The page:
How will Blue Apron, the meal kit delivery company, deploy the funds it raises from its IPO later this year? This is a fundamental question potential investors should ask of any equity offering.

In the following segment from Industry Focus: Consumer Goods, senior Fool.com contributor Asit Sharma tackles this question and offers a warning to early IPO investors regarding potential dilution.

A full transcript follows the video.

This video was recorded on June 6, 2017.

Asit Sharma: I will add another red flag onto some of the nice ones that you listed, Vince. If you read the proceeds section, so how are they going to use these funds, basically the company has a working capital deficit of about $84 million. That means they don't have enough of their current assets on hands to fund obligations that are coming up. So they're going to use most of the proceeds to fund that. They also have a revolving credit line, which, even after the period that they were reported on in the first set of financials within their statement, there's always a section called subsequent events, they've tapped their credit lines. The credit line now that they have, they've used $125 million out of $175 million. I've seen different figures for how much will be raised in this IPO. But pretty much, the company is saying, "We're going to use almost all of our proceeds to pump cash in, because we're sort of underwater on a current basis, and then we're going to pay off on this revolving line." There's not much else that the proceeds will be used for, so if you're thinking, "I'm going to buy shares and they're going to use my funds and other people's funds for more of this product innovation, marketing, which Vince talked about," that won't happen in this offering.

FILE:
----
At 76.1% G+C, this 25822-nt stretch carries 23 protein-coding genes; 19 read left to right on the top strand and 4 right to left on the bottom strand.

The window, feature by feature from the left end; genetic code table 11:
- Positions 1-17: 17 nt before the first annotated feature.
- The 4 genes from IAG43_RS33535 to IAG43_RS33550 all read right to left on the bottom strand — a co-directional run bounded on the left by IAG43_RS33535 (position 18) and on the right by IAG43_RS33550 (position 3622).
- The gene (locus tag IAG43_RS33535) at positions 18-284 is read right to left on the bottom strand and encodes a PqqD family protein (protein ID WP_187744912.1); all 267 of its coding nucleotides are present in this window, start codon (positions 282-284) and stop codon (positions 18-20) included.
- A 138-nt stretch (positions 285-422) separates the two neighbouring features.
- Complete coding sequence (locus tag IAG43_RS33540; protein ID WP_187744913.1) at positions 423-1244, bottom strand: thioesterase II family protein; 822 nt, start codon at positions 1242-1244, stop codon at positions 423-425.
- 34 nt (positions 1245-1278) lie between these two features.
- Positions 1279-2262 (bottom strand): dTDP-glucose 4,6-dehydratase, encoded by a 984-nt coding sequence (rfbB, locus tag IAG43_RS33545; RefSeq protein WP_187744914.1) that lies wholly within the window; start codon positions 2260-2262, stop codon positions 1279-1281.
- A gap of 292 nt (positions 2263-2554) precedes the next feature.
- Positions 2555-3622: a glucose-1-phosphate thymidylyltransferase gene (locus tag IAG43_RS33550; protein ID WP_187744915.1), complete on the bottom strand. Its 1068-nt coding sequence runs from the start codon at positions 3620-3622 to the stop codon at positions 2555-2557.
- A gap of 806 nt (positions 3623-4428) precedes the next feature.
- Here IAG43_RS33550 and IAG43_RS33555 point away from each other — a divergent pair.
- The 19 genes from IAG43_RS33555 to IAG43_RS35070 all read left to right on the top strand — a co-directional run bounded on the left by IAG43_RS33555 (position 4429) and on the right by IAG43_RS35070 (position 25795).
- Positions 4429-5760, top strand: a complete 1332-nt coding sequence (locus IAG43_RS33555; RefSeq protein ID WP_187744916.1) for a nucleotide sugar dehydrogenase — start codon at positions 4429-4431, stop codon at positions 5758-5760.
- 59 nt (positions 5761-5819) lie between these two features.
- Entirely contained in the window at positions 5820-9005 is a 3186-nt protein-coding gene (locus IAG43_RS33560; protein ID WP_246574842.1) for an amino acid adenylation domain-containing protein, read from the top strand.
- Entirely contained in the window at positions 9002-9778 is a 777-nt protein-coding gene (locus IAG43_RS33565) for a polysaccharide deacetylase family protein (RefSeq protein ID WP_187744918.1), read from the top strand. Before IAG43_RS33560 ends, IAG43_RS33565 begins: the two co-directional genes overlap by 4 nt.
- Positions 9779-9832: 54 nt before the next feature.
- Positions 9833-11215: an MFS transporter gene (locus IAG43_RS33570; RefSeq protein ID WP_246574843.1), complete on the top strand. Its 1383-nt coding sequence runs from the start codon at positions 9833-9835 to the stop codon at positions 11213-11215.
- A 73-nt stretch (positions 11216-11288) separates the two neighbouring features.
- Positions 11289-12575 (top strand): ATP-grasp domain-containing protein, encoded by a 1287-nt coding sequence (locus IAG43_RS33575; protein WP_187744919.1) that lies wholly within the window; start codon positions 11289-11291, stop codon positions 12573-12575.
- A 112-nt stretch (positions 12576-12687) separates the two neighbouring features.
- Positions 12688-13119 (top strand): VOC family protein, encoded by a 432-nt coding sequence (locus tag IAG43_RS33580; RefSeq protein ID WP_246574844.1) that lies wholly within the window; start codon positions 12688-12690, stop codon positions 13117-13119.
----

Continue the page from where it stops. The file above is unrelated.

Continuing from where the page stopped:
One more red flag to put in there -- the company, as I said, good side, smart management has raised a lot to fund the company. The bad side, if you're an incoming investor, they tend to like convertible preferred stock and convertible promissory notes. So there's about $260 million on the balance sheet, $63 million of that which doesn't show up, again, until a subsequent event, just happened last month in raising money which can later be converted into shares. That will dilute this first tranche of investors coming in on the IPO. Bottom line is, if you're thinking of buying into Blue Apron, just know that they are probably going to follow this up with another offering. Typical time frame is one to three years. They'll go to the markets again, and you'll get diluted. 

But there's some appreciation potential in here as well. They're a market leader. As Vince said, there's a lot to like. If you have some risk tolerance, you can take an investment now and hold on, and you may be compensated for that risk of dilution by an appreciating stock. They do have a competitive advantage right now. Competition, I'll let Vince talk a little bit about that, isn't so fierce. But I do worry about a larger competitor like an Amazon eventually coming in.

Asit Sharma has no position in any stocks mentioned. The Motley Fool owns shares of and recommends Amazon. The Motley Fool has a disclosure policy.